Through an enhanced time series and horizontal distribution of meteorological variables, abrupt temperature drop, vapor pressure, and wind-speed increases occurred when a sea-breeze front passed. Isothermal lines with very steep temperature gradients demarked the sea-breeze front, which was sometimes retarded owing to urban high-rise buildings.

Through time–height cross-section wind analysis, the temporal and vertical regimes of sea- and land-breeze circulation could be checked. Time–height cross section of wind gave temporal and vertical regimes of the sea- and land-breeze circulations for each station. The top-of-sea (land) breeze reached a maximum height of 1.5 km (0.8 km) with maximum winds of 0.4 km (0.3–0.4 km) in the late afternoon (in the early morning). The returning (easterly) flow was clearly observed over the sea-breeze cells of 1.5–1.6 km height.

Because the observed wind is a sum of synoptic, sea–land breeze, urban–rural breeze, and other minor local breeze components, it is still very difficult to extract only one component of local wind.

Abbreviations

IMS: 

integrated meteorological observation

LST: 

local standard time (+09 UTC)

PA: 

pressure anomaly

SKTechX: 

a subsidiary company of a telecommunication company, SK, in Korea

SMA: 

Seoul Metropolitan Area

UMS-Seoul: 

urban meteorological observation system in the SEOUL Metropolitan Area

WISE: 

weather information service engine

Declarations

Authors’ contributions

M-SP designed, and coordinated all researches, and analyzed the wind lidar data. J-HC monitored and analyzed the SKTechX data. Both authors read and approved the final manuscript.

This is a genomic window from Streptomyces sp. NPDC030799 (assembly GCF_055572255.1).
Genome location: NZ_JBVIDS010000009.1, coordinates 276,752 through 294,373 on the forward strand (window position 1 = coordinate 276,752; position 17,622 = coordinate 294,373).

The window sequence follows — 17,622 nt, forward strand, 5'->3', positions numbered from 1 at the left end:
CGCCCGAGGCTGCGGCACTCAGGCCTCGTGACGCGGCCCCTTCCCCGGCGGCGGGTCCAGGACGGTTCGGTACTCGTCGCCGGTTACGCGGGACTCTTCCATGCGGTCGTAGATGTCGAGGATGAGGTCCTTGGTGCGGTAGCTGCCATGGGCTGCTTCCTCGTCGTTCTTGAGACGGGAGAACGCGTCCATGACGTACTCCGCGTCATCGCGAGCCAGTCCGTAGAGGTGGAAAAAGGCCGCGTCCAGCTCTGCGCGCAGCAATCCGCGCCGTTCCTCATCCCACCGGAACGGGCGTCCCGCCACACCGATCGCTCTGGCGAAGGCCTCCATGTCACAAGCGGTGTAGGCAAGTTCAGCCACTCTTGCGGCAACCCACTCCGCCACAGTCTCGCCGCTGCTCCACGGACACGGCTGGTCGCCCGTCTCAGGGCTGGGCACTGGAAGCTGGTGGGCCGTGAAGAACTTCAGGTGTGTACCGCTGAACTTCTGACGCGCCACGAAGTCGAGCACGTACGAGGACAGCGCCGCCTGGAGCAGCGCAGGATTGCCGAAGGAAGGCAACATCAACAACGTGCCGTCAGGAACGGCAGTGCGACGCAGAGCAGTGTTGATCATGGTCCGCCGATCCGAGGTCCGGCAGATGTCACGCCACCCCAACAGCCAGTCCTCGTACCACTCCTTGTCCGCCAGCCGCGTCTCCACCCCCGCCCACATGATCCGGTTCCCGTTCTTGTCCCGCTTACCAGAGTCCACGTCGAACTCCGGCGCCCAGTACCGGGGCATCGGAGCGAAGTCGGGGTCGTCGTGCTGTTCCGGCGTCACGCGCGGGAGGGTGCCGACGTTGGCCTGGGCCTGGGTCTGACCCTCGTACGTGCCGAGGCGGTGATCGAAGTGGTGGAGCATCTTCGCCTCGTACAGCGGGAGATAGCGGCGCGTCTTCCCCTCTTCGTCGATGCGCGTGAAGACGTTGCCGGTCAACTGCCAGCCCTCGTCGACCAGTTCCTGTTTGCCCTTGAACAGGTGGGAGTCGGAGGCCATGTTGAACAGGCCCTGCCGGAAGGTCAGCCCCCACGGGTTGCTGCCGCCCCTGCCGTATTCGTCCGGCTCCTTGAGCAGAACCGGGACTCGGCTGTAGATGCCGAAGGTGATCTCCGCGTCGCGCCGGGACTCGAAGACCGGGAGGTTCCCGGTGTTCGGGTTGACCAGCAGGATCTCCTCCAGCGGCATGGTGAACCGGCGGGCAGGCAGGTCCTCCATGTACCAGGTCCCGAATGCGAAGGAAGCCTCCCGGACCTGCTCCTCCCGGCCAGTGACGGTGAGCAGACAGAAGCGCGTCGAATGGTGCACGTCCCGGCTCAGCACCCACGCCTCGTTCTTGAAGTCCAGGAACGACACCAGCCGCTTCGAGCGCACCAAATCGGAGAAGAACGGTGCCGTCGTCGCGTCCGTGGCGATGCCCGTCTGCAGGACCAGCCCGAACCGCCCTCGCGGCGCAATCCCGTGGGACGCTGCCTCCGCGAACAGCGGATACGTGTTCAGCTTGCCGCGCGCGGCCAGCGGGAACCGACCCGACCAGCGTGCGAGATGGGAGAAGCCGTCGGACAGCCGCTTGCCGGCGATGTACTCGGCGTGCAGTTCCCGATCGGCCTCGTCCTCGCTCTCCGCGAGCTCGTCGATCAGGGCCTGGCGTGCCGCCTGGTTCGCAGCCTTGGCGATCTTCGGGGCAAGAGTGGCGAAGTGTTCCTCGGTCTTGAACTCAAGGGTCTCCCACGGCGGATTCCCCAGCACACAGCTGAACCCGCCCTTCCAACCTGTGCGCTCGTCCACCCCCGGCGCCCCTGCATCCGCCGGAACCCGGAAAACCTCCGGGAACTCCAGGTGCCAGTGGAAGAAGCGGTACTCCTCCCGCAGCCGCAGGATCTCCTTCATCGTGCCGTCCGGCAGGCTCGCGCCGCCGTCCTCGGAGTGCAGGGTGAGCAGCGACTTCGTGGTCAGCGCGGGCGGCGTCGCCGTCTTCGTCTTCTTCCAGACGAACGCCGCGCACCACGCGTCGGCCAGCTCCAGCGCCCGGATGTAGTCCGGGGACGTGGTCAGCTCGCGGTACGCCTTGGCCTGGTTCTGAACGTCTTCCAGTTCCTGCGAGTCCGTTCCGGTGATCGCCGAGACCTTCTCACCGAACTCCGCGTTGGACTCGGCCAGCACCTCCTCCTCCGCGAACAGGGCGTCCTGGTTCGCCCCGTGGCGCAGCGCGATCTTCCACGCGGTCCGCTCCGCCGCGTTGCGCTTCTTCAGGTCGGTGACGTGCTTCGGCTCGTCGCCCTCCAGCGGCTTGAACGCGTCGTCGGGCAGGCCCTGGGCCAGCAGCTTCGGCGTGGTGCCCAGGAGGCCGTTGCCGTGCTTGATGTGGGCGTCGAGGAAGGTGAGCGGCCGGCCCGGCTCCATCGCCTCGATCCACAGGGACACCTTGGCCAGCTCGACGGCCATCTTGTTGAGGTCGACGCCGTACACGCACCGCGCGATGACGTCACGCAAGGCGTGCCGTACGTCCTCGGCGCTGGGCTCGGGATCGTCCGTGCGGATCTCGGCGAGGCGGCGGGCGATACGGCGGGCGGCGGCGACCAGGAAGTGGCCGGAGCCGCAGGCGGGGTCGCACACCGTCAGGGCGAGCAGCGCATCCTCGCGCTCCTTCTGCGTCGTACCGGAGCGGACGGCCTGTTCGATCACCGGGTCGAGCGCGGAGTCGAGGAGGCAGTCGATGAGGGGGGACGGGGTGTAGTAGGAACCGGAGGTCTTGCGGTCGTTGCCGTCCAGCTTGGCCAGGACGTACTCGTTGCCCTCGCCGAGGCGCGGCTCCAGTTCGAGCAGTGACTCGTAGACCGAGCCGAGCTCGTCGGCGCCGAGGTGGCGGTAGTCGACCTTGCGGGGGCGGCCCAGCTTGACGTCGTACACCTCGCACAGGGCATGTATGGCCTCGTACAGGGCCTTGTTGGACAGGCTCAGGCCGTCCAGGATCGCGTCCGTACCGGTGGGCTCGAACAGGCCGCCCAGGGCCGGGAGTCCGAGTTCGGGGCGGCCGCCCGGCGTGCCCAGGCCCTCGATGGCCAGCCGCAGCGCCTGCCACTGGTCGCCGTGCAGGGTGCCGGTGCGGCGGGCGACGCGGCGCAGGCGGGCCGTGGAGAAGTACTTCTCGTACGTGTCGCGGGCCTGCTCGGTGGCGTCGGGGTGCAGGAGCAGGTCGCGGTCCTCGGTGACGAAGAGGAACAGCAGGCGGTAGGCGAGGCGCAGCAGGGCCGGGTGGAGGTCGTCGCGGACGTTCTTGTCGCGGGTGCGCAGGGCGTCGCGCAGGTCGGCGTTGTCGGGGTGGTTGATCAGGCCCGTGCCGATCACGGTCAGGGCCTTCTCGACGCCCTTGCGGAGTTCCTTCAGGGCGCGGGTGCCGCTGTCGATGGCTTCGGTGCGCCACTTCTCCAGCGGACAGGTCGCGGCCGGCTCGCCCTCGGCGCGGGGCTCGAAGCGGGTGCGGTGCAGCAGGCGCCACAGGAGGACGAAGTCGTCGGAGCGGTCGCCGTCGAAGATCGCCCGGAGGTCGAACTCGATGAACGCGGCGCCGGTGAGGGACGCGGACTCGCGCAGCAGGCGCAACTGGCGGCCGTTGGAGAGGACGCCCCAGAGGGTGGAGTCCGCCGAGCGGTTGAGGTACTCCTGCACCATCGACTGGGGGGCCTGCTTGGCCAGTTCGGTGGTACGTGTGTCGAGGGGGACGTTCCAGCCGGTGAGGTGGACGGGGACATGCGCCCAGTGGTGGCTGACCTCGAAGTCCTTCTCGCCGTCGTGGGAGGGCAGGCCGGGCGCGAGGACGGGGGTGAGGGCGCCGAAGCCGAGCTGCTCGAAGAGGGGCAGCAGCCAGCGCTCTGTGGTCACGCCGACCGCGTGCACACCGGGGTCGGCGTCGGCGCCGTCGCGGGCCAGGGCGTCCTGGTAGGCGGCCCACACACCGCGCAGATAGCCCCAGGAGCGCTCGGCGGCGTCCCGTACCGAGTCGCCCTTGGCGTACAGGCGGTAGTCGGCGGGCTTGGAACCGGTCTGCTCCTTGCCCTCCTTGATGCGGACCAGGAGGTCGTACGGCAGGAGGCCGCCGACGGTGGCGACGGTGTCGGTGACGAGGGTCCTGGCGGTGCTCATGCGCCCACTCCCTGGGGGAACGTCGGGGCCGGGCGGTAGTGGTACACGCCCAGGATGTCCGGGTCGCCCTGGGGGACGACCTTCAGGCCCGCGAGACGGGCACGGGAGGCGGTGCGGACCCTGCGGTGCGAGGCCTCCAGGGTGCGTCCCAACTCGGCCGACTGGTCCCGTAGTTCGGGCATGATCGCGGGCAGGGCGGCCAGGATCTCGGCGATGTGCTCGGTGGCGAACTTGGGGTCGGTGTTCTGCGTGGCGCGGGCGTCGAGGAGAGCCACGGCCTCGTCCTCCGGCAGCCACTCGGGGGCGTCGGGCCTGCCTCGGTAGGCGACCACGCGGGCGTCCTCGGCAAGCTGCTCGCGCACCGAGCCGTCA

Acknowledgements

This work was funded by the Korea Meteorological Administration Research and Development Program under Grant KMI2018-05310. All data used in this study were jointly provided by the Korea Meteorological Administration (Weather Information Service Engine Project) and Hankuk University of Foreign Studies.

Competing interests

The authors declare that they have no competing interests.

Availability of data and materials

Data used in this study can be provided upon request. For further inquiries, please contact either Dr. Moon-Soo Park (ngeograph2@gmail.com) or Mr. Jung-Hoon Chae (zhzhah79@gmail.com) by e-mail.

Consent for publication

This is original work that has not been submitted for any other publication.

Ethics approval and consent to participate

Not applicable.

Funding

This work was funded by the Korea Meteorological Administration Research and Development Program under Grant KMI2018-05310.

Publisher’s Note

Springer Nature remains neutral with regard to jurisdictional claims in published maps and institutional affiliations.

Open AccessThis article is distributed under the terms of the Creative Commons Attribution 4.0 International License (http://creativecommons.org/licenses/by/4.0/), which permits unrestricted use, distribution, and reproduction in any medium, provided you give appropriate credit to the original author(s) and the source, provide a link to the Creative Commons license, and indicate if changes were made.